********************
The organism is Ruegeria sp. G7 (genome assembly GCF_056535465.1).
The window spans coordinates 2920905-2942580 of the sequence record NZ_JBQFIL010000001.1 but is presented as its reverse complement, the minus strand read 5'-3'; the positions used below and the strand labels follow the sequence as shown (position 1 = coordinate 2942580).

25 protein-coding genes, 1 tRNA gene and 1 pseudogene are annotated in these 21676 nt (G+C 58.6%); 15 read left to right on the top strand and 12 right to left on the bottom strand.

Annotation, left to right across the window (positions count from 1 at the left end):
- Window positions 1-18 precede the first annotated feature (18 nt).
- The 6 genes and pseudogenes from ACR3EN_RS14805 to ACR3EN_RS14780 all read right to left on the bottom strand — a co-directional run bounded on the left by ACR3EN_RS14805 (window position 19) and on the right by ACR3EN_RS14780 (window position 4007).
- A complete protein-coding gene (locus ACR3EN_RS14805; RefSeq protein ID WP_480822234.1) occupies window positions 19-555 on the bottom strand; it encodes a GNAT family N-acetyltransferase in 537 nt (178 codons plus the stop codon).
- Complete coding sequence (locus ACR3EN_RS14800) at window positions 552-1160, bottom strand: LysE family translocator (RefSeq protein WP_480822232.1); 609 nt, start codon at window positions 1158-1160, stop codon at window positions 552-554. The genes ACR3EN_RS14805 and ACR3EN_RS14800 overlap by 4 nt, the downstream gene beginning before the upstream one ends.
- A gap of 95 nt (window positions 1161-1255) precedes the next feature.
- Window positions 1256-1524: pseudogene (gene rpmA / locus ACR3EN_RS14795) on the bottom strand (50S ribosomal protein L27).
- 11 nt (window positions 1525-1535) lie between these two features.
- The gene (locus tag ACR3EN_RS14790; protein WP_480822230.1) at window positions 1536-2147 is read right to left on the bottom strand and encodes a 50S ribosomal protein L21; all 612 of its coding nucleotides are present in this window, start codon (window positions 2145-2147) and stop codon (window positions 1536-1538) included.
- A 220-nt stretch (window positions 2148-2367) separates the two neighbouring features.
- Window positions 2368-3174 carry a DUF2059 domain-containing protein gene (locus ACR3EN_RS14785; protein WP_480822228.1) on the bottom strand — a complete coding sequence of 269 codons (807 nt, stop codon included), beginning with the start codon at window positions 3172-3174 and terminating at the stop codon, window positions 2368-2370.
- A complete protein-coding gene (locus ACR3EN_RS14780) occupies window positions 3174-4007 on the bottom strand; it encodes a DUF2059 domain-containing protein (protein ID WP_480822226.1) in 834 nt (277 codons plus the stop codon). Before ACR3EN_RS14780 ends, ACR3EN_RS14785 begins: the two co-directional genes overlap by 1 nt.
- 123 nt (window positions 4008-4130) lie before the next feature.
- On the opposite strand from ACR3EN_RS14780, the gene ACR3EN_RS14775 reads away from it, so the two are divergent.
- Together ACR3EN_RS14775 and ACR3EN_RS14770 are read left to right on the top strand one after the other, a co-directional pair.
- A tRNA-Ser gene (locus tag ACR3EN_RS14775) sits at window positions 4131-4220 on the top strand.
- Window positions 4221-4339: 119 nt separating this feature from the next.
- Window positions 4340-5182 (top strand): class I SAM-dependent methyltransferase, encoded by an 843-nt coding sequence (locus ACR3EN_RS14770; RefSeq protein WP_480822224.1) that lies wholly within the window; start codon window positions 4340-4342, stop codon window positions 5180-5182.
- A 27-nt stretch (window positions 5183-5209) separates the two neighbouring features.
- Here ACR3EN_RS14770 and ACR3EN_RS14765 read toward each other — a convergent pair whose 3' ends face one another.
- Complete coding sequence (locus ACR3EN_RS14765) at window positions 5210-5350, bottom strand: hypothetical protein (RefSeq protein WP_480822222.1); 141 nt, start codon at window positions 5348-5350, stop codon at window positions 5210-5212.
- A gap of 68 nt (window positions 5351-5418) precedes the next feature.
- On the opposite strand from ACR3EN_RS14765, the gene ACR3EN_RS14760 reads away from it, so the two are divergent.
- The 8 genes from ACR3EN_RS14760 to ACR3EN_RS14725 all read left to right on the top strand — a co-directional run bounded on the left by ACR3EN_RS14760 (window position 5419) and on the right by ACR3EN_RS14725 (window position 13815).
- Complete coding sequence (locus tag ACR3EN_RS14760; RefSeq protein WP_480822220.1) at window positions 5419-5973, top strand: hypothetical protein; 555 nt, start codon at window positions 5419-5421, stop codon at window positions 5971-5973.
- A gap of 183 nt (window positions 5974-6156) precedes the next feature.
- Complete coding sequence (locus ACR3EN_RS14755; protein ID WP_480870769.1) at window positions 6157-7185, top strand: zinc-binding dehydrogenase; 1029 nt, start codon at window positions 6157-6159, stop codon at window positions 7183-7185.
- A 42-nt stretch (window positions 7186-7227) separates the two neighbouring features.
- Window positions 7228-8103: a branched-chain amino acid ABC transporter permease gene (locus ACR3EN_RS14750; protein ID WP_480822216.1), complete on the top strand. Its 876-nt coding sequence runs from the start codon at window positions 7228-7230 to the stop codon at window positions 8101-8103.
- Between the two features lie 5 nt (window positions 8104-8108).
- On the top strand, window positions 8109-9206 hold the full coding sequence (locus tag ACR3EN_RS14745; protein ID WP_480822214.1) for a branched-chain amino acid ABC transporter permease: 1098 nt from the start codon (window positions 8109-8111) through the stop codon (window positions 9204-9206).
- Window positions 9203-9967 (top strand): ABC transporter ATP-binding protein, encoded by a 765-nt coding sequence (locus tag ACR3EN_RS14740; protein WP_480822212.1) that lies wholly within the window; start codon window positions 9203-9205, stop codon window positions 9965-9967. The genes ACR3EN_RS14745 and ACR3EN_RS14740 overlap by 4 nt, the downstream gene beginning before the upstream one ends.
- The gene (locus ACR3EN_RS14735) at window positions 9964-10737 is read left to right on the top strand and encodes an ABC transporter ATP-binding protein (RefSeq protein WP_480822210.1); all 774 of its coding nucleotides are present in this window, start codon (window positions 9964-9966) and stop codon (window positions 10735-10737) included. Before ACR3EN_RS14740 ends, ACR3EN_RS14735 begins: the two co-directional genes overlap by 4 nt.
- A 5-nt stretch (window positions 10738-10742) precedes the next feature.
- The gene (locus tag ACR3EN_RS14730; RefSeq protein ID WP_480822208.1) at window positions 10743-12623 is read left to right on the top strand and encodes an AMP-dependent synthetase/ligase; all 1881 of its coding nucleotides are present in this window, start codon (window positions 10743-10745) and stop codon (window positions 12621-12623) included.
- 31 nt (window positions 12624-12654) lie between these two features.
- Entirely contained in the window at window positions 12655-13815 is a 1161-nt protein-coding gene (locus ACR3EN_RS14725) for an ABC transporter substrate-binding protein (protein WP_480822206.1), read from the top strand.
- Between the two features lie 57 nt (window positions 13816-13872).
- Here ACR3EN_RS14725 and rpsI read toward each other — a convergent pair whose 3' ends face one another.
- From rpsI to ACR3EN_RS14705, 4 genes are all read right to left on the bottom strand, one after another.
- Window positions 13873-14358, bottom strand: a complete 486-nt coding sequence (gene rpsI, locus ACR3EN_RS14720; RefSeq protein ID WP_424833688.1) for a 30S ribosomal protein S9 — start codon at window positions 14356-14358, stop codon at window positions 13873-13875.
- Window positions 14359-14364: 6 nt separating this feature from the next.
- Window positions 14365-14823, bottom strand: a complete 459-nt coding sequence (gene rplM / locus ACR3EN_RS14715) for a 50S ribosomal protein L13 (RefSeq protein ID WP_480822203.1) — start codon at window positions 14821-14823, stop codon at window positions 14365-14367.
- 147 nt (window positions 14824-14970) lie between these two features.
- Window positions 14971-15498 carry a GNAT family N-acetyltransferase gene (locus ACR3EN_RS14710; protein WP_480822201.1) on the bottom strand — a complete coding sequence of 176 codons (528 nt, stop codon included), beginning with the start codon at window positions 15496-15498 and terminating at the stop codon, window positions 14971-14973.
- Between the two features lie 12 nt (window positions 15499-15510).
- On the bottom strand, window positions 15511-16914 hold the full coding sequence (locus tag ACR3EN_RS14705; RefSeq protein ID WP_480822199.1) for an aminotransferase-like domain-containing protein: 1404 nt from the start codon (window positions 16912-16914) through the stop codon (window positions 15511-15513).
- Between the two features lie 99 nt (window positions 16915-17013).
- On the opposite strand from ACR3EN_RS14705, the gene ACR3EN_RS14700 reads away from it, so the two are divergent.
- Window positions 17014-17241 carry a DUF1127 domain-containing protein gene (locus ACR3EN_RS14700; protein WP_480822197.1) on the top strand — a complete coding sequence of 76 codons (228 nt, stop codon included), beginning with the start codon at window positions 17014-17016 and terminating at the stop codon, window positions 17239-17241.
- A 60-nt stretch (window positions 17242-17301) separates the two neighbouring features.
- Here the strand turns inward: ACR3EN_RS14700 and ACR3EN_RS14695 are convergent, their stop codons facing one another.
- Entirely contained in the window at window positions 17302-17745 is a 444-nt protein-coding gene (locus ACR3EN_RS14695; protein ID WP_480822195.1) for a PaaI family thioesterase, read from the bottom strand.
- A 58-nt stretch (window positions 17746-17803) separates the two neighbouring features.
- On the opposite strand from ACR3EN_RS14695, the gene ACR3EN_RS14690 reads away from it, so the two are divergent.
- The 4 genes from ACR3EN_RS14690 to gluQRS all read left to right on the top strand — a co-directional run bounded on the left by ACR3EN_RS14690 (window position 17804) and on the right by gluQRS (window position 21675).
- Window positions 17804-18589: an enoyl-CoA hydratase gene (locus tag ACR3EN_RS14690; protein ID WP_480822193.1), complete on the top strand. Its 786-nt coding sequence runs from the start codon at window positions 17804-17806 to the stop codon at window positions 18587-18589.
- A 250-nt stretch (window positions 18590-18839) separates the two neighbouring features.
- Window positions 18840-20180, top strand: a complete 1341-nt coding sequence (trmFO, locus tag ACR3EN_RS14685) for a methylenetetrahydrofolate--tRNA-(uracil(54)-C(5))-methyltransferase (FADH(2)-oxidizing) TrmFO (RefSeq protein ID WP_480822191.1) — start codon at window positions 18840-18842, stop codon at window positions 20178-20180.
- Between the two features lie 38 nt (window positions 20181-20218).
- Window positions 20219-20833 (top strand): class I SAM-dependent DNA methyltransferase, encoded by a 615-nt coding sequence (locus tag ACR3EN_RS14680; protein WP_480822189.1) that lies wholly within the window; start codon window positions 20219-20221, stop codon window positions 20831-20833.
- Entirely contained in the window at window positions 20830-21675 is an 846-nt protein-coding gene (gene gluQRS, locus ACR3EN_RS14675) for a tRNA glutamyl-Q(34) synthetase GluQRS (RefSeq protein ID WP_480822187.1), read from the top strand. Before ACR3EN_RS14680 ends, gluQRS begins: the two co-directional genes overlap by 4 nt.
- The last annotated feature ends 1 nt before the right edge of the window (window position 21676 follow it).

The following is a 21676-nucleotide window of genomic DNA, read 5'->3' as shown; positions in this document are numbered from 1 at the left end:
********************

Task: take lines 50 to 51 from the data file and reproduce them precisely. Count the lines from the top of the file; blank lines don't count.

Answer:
- On the bottom strand, window positions 15511-16914 hold the full coding sequence (locus tag ACR3EN_RS14705; RefSeq protein ID WP_480822199.1) for an aminotransferase-like domain-containing protein: 1404 nt from the start codon (window positions 16912-16914) through the stop codon (window positions 15511-15513).
- Between the two features lie 99 nt (window positions 16915-17013).